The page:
"A lot of the time, talk with our colleagues is about the everyday details of our work, and isn't necessarily related to why we got into it in the first place," says Jeanty, whose work focuses on two subdetectors on the ATLAS experiment: The pixel detector, and the Insertable B-Layer (IBL). "For me, doing the podcast is a fun way of exploring the more exciting and more human aspects of our work. " "It's occasionally something you might be afraid to do – to talk about the feelings you have about the work we do," says Holmes, who is conducting a supersymmetry analysis on ATLAS data. "Having a podcast is almost an excuse – it makes it easier to ask people those questions.
" The first episode of In particular covers what ATLAS physicists, as people, would most like to see in new data from Run 2 of the Large Hadron Collider (LHC). The second explores how this collaboration prepared their experiment for the LHC's run at 13 teraelectronvolts (TeV).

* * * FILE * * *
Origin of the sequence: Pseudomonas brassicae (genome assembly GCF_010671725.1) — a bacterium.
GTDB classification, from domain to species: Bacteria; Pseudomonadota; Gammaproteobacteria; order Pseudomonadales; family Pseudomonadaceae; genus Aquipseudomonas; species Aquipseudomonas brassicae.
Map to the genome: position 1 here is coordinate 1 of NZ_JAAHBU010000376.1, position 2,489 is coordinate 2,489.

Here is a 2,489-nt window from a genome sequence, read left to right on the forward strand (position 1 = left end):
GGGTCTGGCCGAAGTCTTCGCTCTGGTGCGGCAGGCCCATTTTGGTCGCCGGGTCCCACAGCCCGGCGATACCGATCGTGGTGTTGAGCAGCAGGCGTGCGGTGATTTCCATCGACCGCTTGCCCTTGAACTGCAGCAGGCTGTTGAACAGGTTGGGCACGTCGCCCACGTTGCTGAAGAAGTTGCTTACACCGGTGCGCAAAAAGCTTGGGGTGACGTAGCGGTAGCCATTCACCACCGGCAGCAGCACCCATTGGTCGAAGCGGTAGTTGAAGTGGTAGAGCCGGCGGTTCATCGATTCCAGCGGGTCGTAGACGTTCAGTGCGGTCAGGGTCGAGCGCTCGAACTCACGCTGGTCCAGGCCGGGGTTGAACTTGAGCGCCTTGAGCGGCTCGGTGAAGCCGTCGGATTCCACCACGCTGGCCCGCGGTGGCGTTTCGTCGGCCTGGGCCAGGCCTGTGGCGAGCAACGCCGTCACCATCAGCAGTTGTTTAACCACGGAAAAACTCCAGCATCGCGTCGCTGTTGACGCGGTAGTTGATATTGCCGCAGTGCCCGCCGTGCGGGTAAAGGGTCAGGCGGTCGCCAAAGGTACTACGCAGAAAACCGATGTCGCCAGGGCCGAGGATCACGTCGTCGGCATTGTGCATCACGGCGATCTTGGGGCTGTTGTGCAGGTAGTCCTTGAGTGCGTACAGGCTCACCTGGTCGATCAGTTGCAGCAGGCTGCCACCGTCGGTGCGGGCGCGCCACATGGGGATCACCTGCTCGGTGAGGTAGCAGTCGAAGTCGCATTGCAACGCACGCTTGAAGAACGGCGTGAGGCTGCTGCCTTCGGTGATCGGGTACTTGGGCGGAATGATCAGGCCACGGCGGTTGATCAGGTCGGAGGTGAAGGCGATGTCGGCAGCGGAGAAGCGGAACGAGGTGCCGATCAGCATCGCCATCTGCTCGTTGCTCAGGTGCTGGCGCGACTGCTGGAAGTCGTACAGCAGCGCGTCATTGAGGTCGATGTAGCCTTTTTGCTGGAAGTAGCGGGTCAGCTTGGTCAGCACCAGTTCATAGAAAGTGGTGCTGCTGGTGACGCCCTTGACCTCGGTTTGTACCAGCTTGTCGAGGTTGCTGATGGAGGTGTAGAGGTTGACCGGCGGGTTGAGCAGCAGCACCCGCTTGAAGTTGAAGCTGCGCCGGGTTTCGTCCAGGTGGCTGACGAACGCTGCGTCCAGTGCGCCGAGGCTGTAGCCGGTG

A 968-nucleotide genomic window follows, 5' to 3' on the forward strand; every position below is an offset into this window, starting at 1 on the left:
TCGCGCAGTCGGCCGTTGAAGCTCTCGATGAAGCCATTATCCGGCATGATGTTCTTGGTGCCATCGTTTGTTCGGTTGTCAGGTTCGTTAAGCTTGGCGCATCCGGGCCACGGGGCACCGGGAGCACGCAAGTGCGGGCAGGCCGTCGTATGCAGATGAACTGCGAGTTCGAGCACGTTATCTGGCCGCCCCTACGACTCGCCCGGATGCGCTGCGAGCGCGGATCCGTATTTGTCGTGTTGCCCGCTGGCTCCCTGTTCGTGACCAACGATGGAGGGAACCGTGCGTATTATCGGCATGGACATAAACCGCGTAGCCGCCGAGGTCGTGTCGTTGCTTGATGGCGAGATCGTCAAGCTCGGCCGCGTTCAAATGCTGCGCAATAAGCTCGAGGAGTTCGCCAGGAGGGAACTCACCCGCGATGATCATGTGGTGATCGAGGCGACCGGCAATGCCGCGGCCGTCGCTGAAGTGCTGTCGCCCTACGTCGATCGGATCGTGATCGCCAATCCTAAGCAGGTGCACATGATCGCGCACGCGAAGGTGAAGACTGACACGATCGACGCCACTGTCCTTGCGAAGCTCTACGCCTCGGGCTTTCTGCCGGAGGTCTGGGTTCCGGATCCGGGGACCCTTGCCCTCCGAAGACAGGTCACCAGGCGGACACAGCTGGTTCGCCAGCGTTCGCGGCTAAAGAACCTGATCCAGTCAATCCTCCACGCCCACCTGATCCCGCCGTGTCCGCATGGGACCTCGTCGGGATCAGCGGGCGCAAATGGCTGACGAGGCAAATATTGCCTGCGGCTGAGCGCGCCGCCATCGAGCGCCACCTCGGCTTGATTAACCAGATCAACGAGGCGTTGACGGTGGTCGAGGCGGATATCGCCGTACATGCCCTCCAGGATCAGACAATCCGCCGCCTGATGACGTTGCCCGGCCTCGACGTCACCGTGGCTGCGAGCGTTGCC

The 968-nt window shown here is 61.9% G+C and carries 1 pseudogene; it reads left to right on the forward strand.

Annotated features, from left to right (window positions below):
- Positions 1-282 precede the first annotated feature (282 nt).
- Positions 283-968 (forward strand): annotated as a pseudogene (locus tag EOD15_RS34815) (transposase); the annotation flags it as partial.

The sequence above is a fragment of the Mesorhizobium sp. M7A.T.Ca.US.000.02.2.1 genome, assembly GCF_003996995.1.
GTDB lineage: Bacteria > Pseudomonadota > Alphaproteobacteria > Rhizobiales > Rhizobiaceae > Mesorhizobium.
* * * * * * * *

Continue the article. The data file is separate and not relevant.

With many more episodes planned, and interviews dusted for at least the next three, there's plenty more to listen to.
Check out the podcast over at inparticular. web. cern.
ch  .

03

> more news in this sector

Counting stars with Gaia

This image, based on housekeeping data from ESA’s Gaia satellite, is no ordinary depiction of the heavens. While the image portrays the outline of our Galaxy, the Milky Way, and of its neighbouring Magellanic Clouds, it was obtained in [...]
This image, based on housekeeping data from ESA’s Gaia satellite, is no ordinary depiction of the heavens. While the image portrays the outline of our Galaxy, the Milky Way, and of its neighbouring Magellanic Clouds, it was obtained in a rather unusual way. .
04

> more news in this sector

Research Headlines - Providing electric vehicles with longer lasting energy